Fear IS a Choice

Choices

Fear grips people with what can best be described as a jolt.  Like a jolt of lightning.  We’ve all been there – you are sitting there at the conference table on Monday morning at the weekly meeting.  As you look around the room waiting for the boss to come in you notice that everyone brought the reports that had been assigned the week before.  The great lingering memories of a great weekend are suddenly erased and you feel that all too familiar tingle of electricity rip through the back of your neck.  Fear has you in its grip.  You’re paralyzed.  

It is fascinating at the psychological level how our mind can be our biggest nemesis and how it tricks us into imagining the very worst in situations.  Being fired, written up, demoralized in front of others are just a few of the thoughts that go racing through our minds.  With practice and a clear mind you must believe that fear is a choice.


Fear is a choice.  It feels good to say it, so one more time.  Fear IS a choice.  You can let your instincts take control and you can run to your happy place or you can ponder your situation and then determine the most rational choice at hand.  I’m not here to tell you those choices because there are all too many and just as many circumstances where fear enters the picture.  But what I am here to remind you is that you can buy into the hysteria that you normally purchase – then burn and crash.  Or you can choose to purchase the all new “Choice” now available in most stores and calmly mull over the best course of action.  It’s hardly as easy as buying a pair of shoes, but with practice of making the right choice life does get better.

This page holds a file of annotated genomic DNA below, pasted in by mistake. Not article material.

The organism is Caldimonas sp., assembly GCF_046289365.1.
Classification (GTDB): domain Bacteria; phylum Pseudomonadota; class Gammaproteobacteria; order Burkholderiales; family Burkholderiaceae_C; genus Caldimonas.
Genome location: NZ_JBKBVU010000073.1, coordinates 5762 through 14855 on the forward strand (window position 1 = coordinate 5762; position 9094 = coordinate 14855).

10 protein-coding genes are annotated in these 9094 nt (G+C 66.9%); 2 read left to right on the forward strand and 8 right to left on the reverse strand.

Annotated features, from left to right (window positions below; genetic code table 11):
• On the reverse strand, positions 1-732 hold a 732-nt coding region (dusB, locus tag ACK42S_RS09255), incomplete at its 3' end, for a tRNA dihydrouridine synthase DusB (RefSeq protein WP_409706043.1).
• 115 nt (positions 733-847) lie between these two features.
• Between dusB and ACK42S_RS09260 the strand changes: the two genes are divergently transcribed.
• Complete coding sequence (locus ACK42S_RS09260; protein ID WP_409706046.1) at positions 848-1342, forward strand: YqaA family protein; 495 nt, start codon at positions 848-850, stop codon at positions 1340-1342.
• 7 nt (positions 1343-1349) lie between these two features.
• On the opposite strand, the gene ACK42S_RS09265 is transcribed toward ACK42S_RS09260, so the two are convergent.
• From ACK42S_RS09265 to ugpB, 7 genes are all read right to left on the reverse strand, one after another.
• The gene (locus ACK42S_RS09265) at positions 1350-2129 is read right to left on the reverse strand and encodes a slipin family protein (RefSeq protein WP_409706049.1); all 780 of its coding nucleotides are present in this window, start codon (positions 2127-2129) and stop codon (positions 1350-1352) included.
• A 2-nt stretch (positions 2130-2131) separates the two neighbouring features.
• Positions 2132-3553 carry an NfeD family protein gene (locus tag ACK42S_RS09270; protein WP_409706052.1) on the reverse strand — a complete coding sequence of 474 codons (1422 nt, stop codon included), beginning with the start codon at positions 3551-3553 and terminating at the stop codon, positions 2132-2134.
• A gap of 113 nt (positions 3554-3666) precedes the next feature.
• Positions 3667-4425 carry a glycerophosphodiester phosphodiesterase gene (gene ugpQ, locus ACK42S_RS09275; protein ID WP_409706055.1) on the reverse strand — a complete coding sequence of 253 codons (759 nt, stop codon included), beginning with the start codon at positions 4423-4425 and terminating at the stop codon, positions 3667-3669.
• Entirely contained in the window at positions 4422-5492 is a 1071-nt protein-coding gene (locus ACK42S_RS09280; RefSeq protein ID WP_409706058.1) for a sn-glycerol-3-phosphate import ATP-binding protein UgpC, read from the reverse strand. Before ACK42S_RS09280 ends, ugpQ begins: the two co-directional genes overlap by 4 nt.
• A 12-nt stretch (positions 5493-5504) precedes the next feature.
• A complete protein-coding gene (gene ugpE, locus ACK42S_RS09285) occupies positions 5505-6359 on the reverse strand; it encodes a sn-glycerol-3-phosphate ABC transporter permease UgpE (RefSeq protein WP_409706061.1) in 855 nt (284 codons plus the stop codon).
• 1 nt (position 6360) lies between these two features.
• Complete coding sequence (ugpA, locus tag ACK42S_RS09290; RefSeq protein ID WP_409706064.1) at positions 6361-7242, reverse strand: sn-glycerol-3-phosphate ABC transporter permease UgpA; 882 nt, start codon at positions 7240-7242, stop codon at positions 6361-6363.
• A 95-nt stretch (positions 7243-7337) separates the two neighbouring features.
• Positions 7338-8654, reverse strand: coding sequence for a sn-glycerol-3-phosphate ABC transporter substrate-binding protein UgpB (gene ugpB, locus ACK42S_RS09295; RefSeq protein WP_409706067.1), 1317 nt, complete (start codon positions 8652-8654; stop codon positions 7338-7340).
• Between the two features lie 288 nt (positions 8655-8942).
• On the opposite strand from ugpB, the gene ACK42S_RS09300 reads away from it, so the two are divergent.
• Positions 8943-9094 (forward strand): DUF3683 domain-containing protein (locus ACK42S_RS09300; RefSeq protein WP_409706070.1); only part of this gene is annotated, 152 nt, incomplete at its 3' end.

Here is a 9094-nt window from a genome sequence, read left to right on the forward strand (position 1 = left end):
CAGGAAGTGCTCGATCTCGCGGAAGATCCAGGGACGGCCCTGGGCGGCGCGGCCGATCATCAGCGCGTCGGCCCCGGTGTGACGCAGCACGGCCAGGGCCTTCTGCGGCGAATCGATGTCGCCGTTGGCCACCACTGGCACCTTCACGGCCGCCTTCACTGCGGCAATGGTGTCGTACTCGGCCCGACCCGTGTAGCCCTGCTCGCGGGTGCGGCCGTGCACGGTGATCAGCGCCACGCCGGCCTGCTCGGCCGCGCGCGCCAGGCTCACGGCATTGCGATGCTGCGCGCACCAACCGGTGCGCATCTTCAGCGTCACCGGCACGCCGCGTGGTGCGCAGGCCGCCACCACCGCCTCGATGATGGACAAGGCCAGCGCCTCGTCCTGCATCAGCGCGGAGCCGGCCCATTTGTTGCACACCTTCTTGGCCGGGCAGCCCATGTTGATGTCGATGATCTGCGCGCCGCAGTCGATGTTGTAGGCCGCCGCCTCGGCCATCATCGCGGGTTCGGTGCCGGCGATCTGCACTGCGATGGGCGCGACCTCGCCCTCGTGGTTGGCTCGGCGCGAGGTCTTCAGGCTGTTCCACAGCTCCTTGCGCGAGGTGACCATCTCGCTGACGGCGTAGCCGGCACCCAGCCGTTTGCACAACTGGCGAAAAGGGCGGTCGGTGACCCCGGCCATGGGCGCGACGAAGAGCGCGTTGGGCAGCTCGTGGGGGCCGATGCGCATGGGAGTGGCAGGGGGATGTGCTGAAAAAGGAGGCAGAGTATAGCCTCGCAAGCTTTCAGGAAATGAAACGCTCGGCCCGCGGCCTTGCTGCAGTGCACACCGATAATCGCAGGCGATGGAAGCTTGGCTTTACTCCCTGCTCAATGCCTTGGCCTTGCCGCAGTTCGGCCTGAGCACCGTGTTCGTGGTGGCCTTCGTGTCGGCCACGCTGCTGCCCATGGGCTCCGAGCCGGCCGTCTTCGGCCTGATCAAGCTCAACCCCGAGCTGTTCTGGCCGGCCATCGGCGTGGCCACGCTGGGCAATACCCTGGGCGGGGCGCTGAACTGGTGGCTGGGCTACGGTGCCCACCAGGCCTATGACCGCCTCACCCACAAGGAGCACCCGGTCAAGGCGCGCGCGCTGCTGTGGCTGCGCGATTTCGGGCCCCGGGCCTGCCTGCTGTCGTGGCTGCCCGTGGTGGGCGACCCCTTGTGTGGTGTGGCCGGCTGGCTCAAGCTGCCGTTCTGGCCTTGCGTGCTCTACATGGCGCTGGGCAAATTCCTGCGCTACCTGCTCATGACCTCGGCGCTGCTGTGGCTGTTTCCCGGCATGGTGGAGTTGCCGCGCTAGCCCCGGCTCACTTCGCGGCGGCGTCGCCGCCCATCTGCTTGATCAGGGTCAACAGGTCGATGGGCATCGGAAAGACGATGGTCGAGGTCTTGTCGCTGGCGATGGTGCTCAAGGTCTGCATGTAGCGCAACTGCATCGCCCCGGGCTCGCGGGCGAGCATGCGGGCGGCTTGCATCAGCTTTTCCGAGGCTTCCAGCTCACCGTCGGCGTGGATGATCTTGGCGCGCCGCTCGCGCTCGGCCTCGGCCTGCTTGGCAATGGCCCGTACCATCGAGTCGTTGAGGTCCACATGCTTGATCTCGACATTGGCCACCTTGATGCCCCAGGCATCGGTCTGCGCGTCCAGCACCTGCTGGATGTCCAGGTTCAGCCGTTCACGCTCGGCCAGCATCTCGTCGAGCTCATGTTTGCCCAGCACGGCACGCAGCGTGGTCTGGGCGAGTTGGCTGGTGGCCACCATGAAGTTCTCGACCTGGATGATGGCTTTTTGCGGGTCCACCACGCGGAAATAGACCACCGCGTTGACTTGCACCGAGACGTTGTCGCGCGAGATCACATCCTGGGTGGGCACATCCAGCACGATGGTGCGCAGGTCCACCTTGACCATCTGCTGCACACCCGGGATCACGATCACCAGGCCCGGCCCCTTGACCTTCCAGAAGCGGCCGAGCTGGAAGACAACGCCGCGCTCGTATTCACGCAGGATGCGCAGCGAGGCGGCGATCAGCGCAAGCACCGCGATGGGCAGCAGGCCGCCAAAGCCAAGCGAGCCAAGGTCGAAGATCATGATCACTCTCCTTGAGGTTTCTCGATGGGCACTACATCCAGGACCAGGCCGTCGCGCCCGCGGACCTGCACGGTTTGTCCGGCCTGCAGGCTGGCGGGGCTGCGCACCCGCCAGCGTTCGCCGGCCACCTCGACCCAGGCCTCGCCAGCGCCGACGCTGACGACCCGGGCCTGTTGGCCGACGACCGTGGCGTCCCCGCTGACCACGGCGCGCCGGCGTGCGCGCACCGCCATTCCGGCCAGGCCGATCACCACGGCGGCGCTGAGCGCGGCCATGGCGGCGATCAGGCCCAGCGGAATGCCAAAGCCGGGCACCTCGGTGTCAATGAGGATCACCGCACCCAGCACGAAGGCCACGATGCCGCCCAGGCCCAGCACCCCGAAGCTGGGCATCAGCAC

Today’s post by Todd Henry at Accidental Creative is coincidentally on a related term to fear – Paranoia.  Like fear, paranoia is another choice and a destructive one at that.   Decide wisely at the next opportunity and you’ll soon discover when you choose to rebuke fear you will be much more able to accomplish much more (and come up with a great excuse that involves water, your 2 year old and crayon at the next Monday meeting). 

 

(Thanks to Orin Optiglot for the great picture) 

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